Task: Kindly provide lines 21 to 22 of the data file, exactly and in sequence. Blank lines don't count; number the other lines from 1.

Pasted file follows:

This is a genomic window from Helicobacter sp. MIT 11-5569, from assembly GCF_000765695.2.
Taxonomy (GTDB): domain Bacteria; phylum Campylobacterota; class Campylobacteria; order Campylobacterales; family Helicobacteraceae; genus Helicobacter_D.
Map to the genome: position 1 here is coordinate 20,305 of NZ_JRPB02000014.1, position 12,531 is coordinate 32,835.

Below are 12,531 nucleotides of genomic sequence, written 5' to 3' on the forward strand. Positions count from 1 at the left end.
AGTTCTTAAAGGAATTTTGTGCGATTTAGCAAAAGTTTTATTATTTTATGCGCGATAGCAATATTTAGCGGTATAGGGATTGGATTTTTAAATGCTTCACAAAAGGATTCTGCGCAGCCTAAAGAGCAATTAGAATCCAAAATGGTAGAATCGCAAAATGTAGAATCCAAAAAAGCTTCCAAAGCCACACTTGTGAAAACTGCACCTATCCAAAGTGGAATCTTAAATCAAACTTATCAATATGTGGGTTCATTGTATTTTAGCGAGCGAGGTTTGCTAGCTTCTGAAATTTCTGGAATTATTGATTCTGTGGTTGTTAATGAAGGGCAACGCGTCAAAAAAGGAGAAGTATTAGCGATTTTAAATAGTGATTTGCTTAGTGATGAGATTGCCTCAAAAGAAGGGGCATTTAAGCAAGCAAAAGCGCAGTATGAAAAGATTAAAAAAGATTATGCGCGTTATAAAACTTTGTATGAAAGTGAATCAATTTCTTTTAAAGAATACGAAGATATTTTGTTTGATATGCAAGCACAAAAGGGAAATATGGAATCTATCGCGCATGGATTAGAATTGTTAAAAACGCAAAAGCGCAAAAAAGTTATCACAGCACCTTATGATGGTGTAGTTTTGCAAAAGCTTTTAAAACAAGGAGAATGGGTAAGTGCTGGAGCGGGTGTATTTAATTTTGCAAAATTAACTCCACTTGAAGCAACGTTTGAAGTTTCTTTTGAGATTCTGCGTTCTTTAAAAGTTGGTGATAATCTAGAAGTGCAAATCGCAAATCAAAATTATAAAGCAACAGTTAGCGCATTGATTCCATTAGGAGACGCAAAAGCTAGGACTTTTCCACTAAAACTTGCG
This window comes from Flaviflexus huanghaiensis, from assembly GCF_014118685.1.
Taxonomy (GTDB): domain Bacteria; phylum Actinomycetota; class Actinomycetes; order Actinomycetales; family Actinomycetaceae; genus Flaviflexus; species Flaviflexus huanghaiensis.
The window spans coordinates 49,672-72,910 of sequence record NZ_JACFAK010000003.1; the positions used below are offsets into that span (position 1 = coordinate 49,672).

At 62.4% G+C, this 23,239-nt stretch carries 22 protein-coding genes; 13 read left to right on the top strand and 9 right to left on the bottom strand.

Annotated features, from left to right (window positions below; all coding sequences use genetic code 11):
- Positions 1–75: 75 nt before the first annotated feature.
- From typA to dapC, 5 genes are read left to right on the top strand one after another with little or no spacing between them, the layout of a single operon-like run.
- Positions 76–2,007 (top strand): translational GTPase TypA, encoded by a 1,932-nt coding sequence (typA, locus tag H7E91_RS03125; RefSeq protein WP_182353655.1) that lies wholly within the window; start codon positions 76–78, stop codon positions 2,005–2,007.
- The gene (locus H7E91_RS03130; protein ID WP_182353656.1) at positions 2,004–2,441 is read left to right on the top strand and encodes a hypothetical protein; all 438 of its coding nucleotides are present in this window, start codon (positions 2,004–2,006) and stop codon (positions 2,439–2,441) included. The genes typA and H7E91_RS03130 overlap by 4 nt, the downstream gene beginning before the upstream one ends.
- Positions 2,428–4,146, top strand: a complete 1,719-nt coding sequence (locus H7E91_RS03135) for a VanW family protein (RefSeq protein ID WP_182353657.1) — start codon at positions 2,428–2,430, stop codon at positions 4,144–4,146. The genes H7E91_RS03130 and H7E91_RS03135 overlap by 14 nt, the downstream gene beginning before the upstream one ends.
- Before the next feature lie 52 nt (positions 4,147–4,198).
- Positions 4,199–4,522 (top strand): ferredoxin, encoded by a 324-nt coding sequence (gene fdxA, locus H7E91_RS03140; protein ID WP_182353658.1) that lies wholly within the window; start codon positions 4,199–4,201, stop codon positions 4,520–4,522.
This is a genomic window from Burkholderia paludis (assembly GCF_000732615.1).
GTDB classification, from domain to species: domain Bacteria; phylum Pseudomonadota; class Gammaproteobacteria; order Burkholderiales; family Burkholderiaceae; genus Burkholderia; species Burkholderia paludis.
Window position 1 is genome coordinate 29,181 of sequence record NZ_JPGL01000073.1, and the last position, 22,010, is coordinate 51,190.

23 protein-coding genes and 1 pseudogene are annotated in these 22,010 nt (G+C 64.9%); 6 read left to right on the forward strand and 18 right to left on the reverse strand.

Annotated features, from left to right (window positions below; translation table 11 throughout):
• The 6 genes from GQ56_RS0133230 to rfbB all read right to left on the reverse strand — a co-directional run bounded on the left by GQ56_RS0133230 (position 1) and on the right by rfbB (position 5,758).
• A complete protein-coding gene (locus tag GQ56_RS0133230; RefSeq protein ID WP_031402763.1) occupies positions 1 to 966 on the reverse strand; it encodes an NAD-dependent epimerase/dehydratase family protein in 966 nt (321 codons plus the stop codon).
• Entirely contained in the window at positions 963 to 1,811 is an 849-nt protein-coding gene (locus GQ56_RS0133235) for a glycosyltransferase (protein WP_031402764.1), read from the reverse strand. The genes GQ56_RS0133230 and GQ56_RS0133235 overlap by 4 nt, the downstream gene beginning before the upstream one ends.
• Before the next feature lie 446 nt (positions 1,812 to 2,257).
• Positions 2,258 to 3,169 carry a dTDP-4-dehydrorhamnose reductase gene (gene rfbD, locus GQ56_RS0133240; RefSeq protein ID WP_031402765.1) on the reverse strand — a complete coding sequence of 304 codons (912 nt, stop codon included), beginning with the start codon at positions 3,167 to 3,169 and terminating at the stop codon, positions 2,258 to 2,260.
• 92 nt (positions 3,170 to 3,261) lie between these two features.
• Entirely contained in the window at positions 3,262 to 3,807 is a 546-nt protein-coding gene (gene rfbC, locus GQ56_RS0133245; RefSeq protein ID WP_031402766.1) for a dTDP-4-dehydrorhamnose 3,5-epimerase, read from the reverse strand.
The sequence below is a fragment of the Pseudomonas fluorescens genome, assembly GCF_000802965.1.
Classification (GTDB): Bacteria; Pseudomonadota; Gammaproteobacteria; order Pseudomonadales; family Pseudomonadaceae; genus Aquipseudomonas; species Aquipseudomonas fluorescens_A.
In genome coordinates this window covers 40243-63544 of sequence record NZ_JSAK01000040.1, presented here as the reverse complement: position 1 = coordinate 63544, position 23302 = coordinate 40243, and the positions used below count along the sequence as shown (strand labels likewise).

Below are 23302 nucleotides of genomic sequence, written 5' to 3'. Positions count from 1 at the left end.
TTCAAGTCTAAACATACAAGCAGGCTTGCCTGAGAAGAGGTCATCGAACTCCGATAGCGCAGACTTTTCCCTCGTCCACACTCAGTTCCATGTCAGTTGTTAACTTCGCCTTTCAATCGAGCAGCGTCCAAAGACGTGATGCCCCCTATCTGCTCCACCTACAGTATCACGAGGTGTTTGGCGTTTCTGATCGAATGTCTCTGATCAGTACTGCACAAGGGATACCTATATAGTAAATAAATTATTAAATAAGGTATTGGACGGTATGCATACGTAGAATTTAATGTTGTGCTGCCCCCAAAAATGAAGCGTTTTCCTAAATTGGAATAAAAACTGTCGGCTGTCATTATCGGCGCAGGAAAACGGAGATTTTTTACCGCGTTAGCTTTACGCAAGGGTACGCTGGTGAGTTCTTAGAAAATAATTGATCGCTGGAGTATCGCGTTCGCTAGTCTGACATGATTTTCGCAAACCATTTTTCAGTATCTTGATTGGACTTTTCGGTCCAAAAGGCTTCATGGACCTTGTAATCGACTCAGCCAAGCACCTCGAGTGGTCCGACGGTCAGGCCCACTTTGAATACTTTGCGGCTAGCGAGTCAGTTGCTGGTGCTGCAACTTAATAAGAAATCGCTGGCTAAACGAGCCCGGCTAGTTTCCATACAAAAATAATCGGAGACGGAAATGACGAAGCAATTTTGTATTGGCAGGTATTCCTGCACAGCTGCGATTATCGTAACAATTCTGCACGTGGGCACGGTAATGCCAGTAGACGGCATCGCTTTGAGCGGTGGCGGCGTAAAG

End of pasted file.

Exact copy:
23 protein-coding genes and 1 pseudogene are annotated in these 22,010 nt (G+C 64.9%); 6 read left to right on the forward strand and 18 right to left on the reverse strand.

Annotated features, from left to right (window positions below; translation table 11 throughout):